Albert Einstein quotes run rampant on the internet; without a reference book to know what he actually said, I feel that many of them fall into this category:

Having said that, sometimes you can gather the essence of what he probably said by reading “diagonally” through the supposed quotes, and one such sentiment is that Einstein said something like, “Imagination is more important that knowledge; knowledge is limited to all we know and understand, while imagination embraces the entire world.” Mark Twain once wrote*, “You can’t depend on your eyes when your imagination is out of focus.” [* Excerpt from his Complete Works] (By the by, if you’d like more Mark Twain wit, I wrote an article about his views on Switzerland, and the German language – just click here.)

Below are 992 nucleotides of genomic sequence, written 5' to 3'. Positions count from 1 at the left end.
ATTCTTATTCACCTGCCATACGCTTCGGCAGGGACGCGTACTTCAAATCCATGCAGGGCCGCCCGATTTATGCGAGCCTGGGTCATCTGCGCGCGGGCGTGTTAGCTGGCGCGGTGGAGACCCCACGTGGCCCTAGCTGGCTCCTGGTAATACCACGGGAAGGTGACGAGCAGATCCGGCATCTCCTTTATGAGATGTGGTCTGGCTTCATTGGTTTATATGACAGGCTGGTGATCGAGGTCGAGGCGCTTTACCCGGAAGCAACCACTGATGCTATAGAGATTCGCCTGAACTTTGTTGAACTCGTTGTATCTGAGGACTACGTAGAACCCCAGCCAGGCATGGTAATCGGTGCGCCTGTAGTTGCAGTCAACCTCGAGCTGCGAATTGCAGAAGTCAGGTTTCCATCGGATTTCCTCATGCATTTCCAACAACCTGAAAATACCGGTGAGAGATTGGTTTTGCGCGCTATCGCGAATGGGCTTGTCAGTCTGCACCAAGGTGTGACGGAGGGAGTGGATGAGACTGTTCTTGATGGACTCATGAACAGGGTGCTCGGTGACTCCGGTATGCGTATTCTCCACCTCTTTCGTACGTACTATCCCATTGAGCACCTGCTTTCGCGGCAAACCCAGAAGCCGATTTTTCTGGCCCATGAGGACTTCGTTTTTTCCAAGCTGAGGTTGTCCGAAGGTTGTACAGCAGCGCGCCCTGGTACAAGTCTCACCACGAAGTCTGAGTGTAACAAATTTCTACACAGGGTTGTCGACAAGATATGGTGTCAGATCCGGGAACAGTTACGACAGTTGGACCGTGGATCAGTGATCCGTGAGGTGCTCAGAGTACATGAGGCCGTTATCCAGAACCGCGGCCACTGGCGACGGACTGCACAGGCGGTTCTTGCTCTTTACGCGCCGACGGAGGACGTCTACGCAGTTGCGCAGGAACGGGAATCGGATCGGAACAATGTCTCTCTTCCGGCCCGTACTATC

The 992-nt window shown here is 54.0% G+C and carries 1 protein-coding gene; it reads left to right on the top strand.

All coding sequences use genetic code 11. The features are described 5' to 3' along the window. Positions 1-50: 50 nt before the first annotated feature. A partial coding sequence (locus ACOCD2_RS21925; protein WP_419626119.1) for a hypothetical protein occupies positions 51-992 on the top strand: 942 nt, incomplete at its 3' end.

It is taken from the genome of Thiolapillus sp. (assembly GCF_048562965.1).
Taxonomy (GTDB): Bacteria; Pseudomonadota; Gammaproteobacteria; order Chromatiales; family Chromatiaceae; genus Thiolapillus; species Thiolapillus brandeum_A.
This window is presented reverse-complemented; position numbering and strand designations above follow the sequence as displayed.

So here’s something to exercise your imagination with:

You have the choice between flight and invisibility; which do you choose and why? What will you do with this superpower?

I’d love to hear your answers in the comments below!

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Obscurities: Petrichor

Obscure 19Today’s obscure word is one which describes something most of us know and love, but which most of us have probably never even thought about naming: Petrichor. It’s used to describe that delicious scent hanging in the air after rain has fallen on dry ground. The word entered the English language in the 1960s, and is a combination of the Greek terms “petra,” which means stone, and “ichor,” which means the fluid that flows in the veins of the gods in Greek mythology.